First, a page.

Electrabel's European expansion plans were given a strong boost from its new owners. In the early 2000s, Tractebel transferred a number of its European power generation facilities to Electrabel. In this way, Electrabel was able to extend its range of operations to Germany, Italy, Hungary, Spain, Portugal, and elsewhere. At the same time, Electrabel, Tractebel, and Suez began discussions over the transfer of all of Tractebel's European energy operations to Electrabel, so that Tractebel would be able to concentrate on its overseas operations. By 2002, the parties had hammered out a basic agreement.
In 2002, Electrabel increased its profile in Italy with a cooperation agreement with that country's Acea, which included Electrabel buying a minority stake in the Italian power producer. Electrabel also began investing in new clean energy capacity, buying a 250 MW wind farm portfolio in Portugal and a 175 MW wind farm portfolio in Italy from Gamesa.
Electrabel also expanded into France, acquiring a stake in Compagnie Nationale du Rhône (CNR). In 2003, Electrabel stepped up its position in that company, the second largest power generator in the country, buying the 22 percent held by government-owned Electricité de France. As a result, Electrabel's stake in CNR neared 48 percent.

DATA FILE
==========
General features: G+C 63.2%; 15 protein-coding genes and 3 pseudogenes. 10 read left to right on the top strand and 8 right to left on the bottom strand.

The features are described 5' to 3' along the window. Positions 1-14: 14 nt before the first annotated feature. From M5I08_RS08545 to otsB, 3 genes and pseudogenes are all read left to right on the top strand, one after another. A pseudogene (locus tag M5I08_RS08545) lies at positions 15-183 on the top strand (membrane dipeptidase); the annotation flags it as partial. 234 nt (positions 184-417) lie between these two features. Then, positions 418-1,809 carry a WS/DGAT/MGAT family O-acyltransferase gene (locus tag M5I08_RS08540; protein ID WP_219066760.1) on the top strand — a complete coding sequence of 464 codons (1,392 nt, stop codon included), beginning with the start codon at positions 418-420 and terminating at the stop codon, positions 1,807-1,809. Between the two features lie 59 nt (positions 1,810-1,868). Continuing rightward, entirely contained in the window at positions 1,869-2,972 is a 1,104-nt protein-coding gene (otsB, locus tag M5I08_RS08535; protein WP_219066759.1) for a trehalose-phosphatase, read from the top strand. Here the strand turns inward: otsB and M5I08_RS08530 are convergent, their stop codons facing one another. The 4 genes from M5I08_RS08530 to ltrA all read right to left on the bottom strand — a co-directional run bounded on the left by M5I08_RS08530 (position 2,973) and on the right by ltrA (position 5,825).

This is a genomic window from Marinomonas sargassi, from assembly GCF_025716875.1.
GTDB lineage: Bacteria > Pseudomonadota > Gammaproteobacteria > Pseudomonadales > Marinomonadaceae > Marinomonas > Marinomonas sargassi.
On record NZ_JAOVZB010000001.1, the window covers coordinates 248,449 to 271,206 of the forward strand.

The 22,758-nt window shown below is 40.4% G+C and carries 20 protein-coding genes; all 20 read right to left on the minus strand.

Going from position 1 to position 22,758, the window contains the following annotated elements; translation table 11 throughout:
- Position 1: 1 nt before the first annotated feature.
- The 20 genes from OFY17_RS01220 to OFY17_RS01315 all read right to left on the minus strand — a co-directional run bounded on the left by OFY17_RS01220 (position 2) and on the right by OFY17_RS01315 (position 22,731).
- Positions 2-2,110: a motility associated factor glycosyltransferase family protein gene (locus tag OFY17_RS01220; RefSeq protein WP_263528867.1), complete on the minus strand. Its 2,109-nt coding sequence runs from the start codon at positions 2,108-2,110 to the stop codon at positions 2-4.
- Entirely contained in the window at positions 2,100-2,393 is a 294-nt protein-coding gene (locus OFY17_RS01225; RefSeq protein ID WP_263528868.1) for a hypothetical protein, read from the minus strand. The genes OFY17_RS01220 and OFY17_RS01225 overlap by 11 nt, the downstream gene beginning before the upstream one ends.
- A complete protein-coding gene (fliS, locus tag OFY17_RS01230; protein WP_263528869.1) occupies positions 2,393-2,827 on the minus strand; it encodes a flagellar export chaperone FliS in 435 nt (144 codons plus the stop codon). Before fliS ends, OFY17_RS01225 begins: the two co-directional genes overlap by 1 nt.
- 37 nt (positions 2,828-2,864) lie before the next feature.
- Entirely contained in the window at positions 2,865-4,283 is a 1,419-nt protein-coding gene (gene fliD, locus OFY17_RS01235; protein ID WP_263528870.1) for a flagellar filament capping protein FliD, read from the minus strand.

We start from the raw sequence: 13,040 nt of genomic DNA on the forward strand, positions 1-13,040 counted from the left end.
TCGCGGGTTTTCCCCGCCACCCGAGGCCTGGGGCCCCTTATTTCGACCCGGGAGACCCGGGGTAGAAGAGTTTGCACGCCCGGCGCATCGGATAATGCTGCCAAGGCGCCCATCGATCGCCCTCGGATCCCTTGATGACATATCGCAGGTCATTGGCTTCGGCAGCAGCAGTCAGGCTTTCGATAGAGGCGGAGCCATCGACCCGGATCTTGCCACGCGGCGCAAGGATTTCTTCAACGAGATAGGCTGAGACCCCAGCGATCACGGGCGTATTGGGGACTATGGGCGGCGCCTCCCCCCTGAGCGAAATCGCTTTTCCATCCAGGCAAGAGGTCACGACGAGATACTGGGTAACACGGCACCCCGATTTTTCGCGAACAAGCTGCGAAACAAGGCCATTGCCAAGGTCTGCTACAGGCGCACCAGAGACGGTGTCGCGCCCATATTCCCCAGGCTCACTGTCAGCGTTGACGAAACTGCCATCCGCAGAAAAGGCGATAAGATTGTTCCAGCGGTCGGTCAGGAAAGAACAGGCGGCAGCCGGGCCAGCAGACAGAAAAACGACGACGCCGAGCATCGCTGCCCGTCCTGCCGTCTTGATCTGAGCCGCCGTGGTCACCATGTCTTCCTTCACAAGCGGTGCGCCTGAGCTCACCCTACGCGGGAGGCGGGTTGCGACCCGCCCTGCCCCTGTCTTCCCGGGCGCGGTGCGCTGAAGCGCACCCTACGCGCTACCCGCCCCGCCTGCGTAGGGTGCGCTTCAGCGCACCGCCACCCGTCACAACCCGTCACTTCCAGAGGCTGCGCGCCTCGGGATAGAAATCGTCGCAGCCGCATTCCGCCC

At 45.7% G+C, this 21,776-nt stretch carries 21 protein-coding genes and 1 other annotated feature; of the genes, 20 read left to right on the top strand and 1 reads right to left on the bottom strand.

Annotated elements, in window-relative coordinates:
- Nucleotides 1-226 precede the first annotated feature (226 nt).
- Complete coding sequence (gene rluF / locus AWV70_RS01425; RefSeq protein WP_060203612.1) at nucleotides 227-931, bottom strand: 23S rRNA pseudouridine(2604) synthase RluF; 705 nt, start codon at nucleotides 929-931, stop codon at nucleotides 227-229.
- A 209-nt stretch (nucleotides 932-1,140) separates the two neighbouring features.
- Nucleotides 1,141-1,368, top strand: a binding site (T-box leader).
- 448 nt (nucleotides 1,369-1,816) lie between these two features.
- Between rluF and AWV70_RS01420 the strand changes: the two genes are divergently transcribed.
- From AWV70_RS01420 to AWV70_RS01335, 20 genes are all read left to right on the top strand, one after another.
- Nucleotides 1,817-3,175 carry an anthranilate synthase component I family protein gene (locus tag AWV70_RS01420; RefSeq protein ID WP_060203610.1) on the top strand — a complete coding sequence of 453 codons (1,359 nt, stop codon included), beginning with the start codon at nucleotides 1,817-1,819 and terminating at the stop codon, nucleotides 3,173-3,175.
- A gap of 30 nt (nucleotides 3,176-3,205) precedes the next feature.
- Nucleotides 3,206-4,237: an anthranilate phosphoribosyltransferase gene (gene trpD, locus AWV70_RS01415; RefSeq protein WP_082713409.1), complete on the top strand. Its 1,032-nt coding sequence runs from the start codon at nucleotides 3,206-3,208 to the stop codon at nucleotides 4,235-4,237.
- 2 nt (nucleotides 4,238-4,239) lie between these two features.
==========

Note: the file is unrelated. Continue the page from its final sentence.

Electrabel next turned to Poland as that country, which joined the European Union in 2004, prepared to liberalize its own energy sector. Electrabel appeared a strong candidate to acquire a number of the country's soon-to-be privatized electricity distribution companies. In the meantime, the transfer of Tractebel's European assets to Electrabel was put on hold in early 2004, after the parties were unable to reach an agreement on the price of the transfer. Nonetheless, by then Electrabel had established itself as Europe's fifth largest power generation and distribution group, with annual sales of nearly EUR 11 billion, covering most of the key European markets.
Aquinter S.A.; Cocetrel S.C.; Electrabel Customer Solutions S.A.; Electrabel Finance S.A. (Luxembourg); Electrabel Netten Vlaanderen S.A.; Twinerg S.A. (Germany); Electrabel Deutschland AG; Energie SaarLorLux AG (Germany); Castelnou Energia S.L. (Spain); Electrabel España S.A.; Hidrobages S.A. (Spain); Electrabel France S.A.
Royal Dutch Petroleum Co.; Enel Distribuzione S.p.A.; Stockholms Stad; Termoelectrica S.A; ENEL S.p.A.; TRACTEBEL S.A.; Alcatel; E.ON Energie AG.